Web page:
RCMP hopes to gain recruits with 150th anniversary, as N.S. inquiry casts new shadow
OTTAWA — The RCMP is hoping to boost recruitment numbers in marking its upcoming 150th anniversary — even as the national force's structure and practices come under damning new scrutiny.
The Mass Casualty Commission released it final report last week into the April 2020 shooting rampage that left 22 people dead in Nova Scotia.
It named a litany of RCMP fallings and issued a call for the force to "finally" undergo the fundamental changes previous probes have demanded.
That finding came less than two months ahead of the Mounties' 150th anniversary on May 23.
Documents obtained by The Canadian Press under federal access-to-information laws show the Mounties have been planning to mark the event since at least last summer — and they say they are not adjusting those plans in light of recent criticisms.
Planning documents show that to celebrate, RCMP divisions have been planning to host various gatherings, and thousands of memento cards and special coins have been ordered for members.
The Mounties were also looking to have Google post a special RCMP "doodle" on its search bar, and work with sports leagues such as the CFL to promote the anniversary.
One planning package expressed hope that observing the milestone could also increase the number of cadet applications, not only this year but through to 2025.
"This is a significant moment for both the RCMP and our country, as the 156-year-old story of Canada cannot be told without the 150-year-old contribution of the RCMP," one document read.
Spokeswoman Robin Percival says the force intends to mark the anniversary by acknowledging its past and how it continues to modernize, while still emphasizing its pride in its employees.
"Our approach to marking our 150th anniversary has always been grounded in a few key themes and objectives, which has not changed in light of the (Mass Casualty Commission) report," she said in a written statement.
"As an organization, we will collectively learn from the findings of the ... report and continue to improve for all Canadians."
As the RCMP continues to face questions about the way it polices Indigenous Peoples, the force will also make efforts to advance reconciliation with its anniversary events, Percival said.
Jeffrey Monaghan, a Carleton University criminology professor, said the image of the RCMP will be "romanticized" for its upcoming anniversary at a time when its very existence has been called into question.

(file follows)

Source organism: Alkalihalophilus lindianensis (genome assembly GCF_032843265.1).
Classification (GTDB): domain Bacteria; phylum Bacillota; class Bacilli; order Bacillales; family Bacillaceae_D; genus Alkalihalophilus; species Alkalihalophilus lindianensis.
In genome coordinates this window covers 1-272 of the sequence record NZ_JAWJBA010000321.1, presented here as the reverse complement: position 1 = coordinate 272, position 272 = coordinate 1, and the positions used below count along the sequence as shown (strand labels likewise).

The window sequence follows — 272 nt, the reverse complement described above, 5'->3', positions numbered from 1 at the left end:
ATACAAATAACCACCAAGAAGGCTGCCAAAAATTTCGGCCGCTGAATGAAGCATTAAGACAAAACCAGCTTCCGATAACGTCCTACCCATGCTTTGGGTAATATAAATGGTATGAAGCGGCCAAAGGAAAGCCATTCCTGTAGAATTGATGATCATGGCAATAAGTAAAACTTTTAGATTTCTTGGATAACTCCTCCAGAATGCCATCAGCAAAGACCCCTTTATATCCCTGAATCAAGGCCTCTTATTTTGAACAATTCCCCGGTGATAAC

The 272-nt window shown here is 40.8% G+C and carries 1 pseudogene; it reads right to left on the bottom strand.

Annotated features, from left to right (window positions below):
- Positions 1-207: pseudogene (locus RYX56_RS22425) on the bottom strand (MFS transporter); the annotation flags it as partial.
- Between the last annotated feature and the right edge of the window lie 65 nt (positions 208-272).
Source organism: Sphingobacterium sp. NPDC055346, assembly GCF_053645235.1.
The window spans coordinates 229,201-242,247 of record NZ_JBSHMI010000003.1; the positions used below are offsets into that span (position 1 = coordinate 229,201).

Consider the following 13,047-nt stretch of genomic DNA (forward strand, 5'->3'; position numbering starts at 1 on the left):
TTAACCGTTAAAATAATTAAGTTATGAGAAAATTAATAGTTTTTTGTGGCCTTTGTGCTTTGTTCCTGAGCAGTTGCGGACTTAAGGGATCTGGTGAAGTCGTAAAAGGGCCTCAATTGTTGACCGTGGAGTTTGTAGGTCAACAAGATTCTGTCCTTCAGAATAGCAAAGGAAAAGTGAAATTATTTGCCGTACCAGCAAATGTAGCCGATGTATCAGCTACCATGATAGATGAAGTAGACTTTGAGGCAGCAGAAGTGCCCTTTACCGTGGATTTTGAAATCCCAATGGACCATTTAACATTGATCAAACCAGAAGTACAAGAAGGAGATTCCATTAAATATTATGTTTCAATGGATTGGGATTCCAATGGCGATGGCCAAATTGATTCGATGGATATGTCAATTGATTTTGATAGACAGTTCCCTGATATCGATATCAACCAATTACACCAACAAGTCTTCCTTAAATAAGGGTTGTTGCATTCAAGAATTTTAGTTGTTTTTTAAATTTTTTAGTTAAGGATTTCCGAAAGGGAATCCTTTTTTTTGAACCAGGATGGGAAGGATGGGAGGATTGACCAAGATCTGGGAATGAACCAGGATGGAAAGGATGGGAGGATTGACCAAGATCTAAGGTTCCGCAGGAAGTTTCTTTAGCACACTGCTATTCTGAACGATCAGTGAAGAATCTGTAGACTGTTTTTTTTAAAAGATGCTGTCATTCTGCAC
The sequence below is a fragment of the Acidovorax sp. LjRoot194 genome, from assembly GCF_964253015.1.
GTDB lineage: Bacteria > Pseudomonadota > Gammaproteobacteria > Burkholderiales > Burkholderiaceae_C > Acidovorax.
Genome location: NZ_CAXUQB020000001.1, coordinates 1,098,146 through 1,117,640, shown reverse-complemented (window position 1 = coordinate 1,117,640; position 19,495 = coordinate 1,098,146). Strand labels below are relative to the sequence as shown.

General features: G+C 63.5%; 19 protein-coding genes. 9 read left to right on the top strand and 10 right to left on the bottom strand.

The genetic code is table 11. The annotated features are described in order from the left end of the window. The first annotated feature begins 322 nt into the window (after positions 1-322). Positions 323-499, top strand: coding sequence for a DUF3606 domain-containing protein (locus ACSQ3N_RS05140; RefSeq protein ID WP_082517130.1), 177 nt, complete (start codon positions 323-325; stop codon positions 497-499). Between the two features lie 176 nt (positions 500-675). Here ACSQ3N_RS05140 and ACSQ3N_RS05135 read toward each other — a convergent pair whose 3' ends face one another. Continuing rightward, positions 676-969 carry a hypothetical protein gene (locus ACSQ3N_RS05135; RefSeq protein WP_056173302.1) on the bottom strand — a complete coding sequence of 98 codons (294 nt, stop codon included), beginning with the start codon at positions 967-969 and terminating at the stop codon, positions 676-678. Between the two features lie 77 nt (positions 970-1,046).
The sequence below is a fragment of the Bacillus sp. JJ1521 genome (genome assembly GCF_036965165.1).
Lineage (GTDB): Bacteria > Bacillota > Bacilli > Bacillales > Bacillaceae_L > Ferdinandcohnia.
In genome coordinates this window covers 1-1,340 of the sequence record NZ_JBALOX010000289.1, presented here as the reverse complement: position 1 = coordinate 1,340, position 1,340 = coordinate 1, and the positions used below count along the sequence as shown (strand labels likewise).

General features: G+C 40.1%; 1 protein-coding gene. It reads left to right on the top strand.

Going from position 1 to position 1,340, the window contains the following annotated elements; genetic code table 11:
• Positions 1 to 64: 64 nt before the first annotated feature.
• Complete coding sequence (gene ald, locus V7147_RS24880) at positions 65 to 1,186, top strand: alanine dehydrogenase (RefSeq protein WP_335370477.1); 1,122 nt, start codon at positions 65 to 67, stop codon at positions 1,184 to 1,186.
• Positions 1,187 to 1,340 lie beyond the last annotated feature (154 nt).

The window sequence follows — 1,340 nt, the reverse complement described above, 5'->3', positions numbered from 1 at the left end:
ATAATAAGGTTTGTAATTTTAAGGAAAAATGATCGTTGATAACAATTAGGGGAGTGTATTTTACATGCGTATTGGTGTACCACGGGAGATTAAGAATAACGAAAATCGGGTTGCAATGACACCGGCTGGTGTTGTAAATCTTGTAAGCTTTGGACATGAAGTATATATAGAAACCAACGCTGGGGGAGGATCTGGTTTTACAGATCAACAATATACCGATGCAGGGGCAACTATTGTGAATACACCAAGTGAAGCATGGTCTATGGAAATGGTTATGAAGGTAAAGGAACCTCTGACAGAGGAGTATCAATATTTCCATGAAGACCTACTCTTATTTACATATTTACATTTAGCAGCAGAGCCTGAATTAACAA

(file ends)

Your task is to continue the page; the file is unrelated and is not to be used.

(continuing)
Monaghan said that attaching the RCMP to the story of Canada's nationhood creates a barrier to enacting change in the institution.
"It entrenches certain people, and certainly aspects of the organization that are very heavily invested in this romantic … benevolent Mounties myth."
But he said a bigger problem than how the force sees itself is the fact it has become a massive "policing bureaucracy" that manages everything from national security to ensuring that remote northern communities have access to court sittings.
One of the only solutions is to have the RCMP perform fewer tasks, he said.
Still, some leaders reacted to the recommendations in the Nova Scotia inquiry report by raising concerns about the merits of departing from the status quo, suggesting that staffing up the force should be the first priority.
The commission recommended that the RCMP do away with its model of putting recruits through a 26-week training program at its academy in Regina, and instead have provinces establish new degree-based policing programs.
Saskatchewan Premier Scott Moe said he would need to see more details about that proposal, and he questioned how it would affect training in the face of staffing shortages.
The National Police Federation, the union for RCMP officers, has not yet directly responded to the recommendation to phase out training at the RCMP Depot.
Speaking to The Canadian Press about the upcoming anniversary before the report was released, the union's president said it takes time to fix recruiting problems.
Brian Sauvé said the COVID-19 pandemic caused shutdowns at the academy, which delayed the training of new troops. Meanwhile, as members retire earlier and recruits start their careers later, officers have been left with bigger burdens, Sauvé said.
"Our members have been tasked with more and more and more and more over the last decade."
The situation has led the union to undertaken its own campaign to increase interest in the RCMP, he added.
The RCMP's recruiting challenges were outlined in a 2020 internal report. It found the force was having difficulty increasing its diversity, with only about four per cent of candidates self-identifying as Indigenous and fewer women applying.
Inuit Tapiriit Kanatami President Natan Obed said it has been a challenge for Inuit to become police officers or work in the organization more broadly, adding that the history of policing in northern communities has been "long and complicated."
He said the upcoming anniversary should focus on the gaps that still exist. And instead of focusing only on the difficult relationship between the RCMP and Inuit communities in the past, he said the force could include in its celebrations a pledge to build a "new relationship" and end systemic racism.
Native Women's Association of Canada CEO Lynne Groulx said she thinks the force should use the anniversary to highlight reconciliation "and what that really means to the RCMP."
"How are they going to regain trust of Indigenous people? It took a long time to create that distrust. It might take quite some time to rebuild that," she said.
The RCMP says planning is underway for "several reconciliation-focused events and activities."
This report by The Canadian Press was first published April 2, 2023.
Stephanie Taylor, The Canadian Press